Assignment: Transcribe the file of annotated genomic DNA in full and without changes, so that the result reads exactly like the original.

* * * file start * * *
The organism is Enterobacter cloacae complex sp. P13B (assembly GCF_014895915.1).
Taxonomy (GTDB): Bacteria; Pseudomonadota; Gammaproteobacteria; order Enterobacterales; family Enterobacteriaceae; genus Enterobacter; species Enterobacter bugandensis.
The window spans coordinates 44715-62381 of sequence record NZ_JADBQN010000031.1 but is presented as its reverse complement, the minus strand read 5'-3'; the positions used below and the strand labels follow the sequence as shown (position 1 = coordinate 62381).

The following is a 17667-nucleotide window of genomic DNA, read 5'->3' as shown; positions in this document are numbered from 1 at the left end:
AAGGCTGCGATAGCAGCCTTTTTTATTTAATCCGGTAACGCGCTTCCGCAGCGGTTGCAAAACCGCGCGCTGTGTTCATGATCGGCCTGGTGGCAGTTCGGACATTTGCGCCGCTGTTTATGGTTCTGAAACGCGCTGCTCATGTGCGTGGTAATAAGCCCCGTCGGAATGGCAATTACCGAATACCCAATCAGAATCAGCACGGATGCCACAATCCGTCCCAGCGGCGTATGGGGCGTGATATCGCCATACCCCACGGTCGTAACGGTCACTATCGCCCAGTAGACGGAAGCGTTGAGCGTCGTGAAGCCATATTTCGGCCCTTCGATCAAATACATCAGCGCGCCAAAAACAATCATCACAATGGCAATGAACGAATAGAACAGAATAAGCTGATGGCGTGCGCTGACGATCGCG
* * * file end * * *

The organism is Enterobacter cloacae complex sp. P13B (assembly GCF_014895915.1).
Taxonomy (GTDB): Bacteria; Pseudomonadota; Gammaproteobacteria; order Enterobacterales; family Enterobacteriaceae; genus Enterobacter; species Enterobacter bugandensis.
The window spans coordinates 44715-62381 of sequence record NZ_JADBQN010000031.1 but is presented as its reverse complement, the minus strand read 5'-3'; the positions used below and the strand labels follow the sequence as shown (position 1 = coordinate 62381).

The following is a 17667-nucleotide window of genomic DNA, read 5'->3' as shown; positions in this document are numbered from 1 at the left end:
AAGGCTGCGATAGCAGCCTTTTTTATTTAATCCGGTAACGCGCTTCCGCAGCGGTTGCAAAACCGCGCGCTGTGTTCATGATCGGCCTGGTGGCAGTTCGGACATTTGCGCCGCTGTTTATGGTTCTGAAACGCGCTGCTCATGTGCGTGGTAATAAGCCCCGTCGGAATGGCAATTACCGAATACCCAATCAGAATCAGCACGGATGCCACAATCCGTCCCAGCGGCGTATGGGGCGTGATATCGCCATACCCCACGGTCGTAACGGTCACTATCGCCCAGTAGACGGAAGCGTTGAGCGTCGTGAAGCCATATTTCGGCCCTTCGATCAAATACATCAGCGCGCCAAAAACAATCATCACAATGGCAATGAACGAATAGAACAGAATAAGCTGATGGCGTGCGCTGACGATCGCG